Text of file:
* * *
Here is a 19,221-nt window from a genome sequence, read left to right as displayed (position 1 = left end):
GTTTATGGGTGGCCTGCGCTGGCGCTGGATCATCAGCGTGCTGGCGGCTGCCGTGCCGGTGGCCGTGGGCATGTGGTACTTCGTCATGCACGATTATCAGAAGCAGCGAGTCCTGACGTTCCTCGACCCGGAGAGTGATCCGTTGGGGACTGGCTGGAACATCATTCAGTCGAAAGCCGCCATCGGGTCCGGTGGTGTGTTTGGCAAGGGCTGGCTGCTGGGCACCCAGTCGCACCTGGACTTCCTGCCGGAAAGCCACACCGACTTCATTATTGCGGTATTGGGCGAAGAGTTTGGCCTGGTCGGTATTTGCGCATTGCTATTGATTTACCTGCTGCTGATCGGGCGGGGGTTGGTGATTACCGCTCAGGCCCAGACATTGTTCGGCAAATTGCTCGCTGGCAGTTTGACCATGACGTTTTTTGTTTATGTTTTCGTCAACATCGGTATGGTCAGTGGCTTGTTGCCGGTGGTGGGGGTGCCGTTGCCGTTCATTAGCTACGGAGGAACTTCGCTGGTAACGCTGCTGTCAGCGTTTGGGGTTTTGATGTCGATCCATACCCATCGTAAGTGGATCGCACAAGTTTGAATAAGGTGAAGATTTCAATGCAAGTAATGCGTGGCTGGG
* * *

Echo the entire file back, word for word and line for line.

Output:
Here is a 19,221-nt window from a genome sequence, read left to right as displayed (position 1 = left end):
GTTTATGGGTGGCCTGCGCTGGCGCTGGATCATCAGCGTGCTGGCGGCTGCCGTGCCGGTGGCCGTGGGCATGTGGTACTTCGTCATGCACGATTATCAGAAGCAGCGAGTCCTGACGTTCCTCGACCCGGAGAGTGATCCGTTGGGGACTGGCTGGAACATCATTCAGTCGAAAGCCGCCATCGGGTCCGGTGGTGTGTTTGGCAAGGGCTGGCTGCTGGGCACCCAGTCGCACCTGGACTTCCTGCCGGAAAGCCACACCGACTTCATTATTGCGGTATTGGGCGAAGAGTTTGGCCTGGTCGGTATTTGCGCATTGCTATTGATTTACCTGCTGCTGATCGGGCGGGGGTTGGTGATTACCGCTCAGGCCCAGACATTGTTCGGCAAATTGCTCGCTGGCAGTTTGACCATGACGTTTTTTGTTTATGTTTTCGTCAACATCGGTATGGTCAGTGGCTTGTTGCCGGTGGTGGGGGTGCCGTTGCCGTTCATTAGCTACGGAGGAACTTCGCTGGTAACGCTGCTGTCAGCGTTTGGGGTTTTGATGTCGATCCATACCCATCGTAAGTGGATCGCACAAGTTTGAATAAGGTGAAGATTTCAATGCAAGTAATGCGTGGCTGGG